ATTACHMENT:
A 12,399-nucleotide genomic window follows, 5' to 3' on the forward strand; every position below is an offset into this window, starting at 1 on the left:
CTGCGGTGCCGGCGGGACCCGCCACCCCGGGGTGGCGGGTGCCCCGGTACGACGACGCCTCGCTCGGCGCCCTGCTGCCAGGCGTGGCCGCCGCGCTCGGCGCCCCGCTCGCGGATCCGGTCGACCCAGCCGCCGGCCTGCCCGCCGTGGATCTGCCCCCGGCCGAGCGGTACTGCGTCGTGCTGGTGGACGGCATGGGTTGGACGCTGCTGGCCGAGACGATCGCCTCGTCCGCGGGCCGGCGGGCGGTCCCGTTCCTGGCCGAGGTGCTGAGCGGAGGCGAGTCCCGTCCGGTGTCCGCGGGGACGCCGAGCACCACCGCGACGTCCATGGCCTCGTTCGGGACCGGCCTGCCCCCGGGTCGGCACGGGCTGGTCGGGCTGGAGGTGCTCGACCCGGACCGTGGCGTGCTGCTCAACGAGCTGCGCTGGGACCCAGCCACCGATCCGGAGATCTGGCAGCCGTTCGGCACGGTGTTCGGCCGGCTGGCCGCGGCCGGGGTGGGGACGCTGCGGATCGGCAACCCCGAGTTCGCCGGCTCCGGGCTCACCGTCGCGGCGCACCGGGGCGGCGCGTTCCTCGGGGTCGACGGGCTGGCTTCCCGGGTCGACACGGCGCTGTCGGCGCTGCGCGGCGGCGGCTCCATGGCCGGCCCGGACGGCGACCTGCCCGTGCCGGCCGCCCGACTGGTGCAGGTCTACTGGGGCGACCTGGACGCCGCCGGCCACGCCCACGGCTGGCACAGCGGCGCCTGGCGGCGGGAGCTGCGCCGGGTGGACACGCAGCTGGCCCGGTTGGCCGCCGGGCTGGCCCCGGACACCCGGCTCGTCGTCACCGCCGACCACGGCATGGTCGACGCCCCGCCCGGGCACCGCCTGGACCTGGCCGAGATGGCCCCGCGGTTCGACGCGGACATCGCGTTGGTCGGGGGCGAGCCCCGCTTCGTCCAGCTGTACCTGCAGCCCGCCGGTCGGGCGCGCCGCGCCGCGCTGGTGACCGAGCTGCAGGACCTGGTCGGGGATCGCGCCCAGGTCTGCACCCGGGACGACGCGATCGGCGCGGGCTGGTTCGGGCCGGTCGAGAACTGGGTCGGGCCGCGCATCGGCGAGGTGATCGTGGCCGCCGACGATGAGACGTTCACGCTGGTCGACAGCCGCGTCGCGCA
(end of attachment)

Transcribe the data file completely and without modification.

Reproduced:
A 12,399-nucleotide genomic window follows, 5' to 3' on the forward strand; every position below is an offset into this window, starting at 1 on the left:
CTGCGGTGCCGGCGGGACCCGCCACCCCGGGGTGGCGGGTGCCCCGGTACGACGACGCCTCGCTCGGCGCCCTGCTGCCAGGCGTGGCCGCCGCGCTCGGCGCCCCGCTCGCGGATCCGGTCGACCCAGCCGCCGGCCTGCCCGCCGTGGATCTGCCCCCGGCCGAGCGGTACTGCGTCGTGCTGGTGGACGGCATGGGTTGGACGCTGCTGGCCGAGACGATCGCCTCGTCCGCGGGCCGGCGGGCGGTCCCGTTCCTGGCCGAGGTGCTGAGCGGAGGCGAGTCCCGTCCGGTGTCCGCGGGGACGCCGAGCACCACCGCGACGTCCATGGCCTCGTTCGGGACCGGCCTGCCCCCGGGTCGGCACGGGCTGGTCGGGCTGGAGGTGCTCGACCCGGACCGTGGCGTGCTGCTCAACGAGCTGCGCTGGGACCCAGCCACCGATCCGGAGATCTGGCAGCCGTTCGGCACGGTGTTCGGCCGGCTGGCCGCGGCCGGGGTGGGGACGCTGCGGATCGGCAACCCCGAGTTCGCCGGCTCCGGGCTCACCGTCGCGGCGCACCGGGGCGGCGCGTTCCTCGGGGTCGACGGGCTGGCTTCCCGGGTCGACACGGCGCTGTCGGCGCTGCGCGGCGGCGGCTCCATGGCCGGCCCGGACGGCGACCTGCCCGTGCCGGCCGCCCGACTGGTGCAGGTCTACTGGGGCGACCTGGACGCCGCCGGCCACGCCCACGGCTGGCACAGCGGCGCCTGGCGGCGGGAGCTGCGCCGGGTGGACACGCAGCTGGCCCGGTTGGCCGCCGGGCTGGCCCCGGACACCCGGCTCGTCGTCACCGCCGACCACGGCATGGTCGACGCCCCGCCCGGGCACCGCCTGGACCTGGCCGAGATGGCCCCGCGGTTCGACGCGGACATCGCGTTGGTCGGGGGCGAGCCCCGCTTCGTCCAGCTGTACCTGCAGCCCGCCGGTCGGGCGCGCCGCGCCGCGCTGGTGACCGAGCTGCAGGACCTGGTCGGGGATCGCGCCCAGGTCTGCACCCGGGACGACGCGATCGGCGCGGGCTGGTTCGGGCCGGTCGAGAACTGGGTCGGGCCGCGCATCGGCGAGGTGATCGTGGCCGCCGACGATGAGACGTTCACGCTGGTCGACAGCCGCGTCGCGCA